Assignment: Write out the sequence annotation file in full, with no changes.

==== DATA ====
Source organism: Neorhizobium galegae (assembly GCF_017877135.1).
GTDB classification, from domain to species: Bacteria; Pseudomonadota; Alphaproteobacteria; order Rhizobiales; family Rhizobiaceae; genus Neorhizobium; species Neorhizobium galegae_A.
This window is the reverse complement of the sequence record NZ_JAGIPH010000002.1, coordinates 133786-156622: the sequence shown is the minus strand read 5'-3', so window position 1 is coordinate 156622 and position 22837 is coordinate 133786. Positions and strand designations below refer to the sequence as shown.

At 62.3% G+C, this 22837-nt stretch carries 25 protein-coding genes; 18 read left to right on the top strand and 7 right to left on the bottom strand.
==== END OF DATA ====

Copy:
Source organism: Neorhizobium galegae (assembly GCF_017877135.1).
GTDB classification, from domain to species: Bacteria; Pseudomonadota; Alphaproteobacteria; order Rhizobiales; family Rhizobiaceae; genus Neorhizobium; species Neorhizobium galegae_A.
This window is the reverse complement of the sequence record NZ_JAGIPH010000002.1, coordinates 133786-156622: the sequence shown is the minus strand read 5'-3', so window position 1 is coordinate 156622 and position 22837 is coordinate 133786. Positions and strand designations below refer to the sequence as shown.

At 62.3% G+C, this 22837-nt stretch carries 25 protein-coding genes; 18 read left to right on the top strand and 7 right to left on the bottom strand.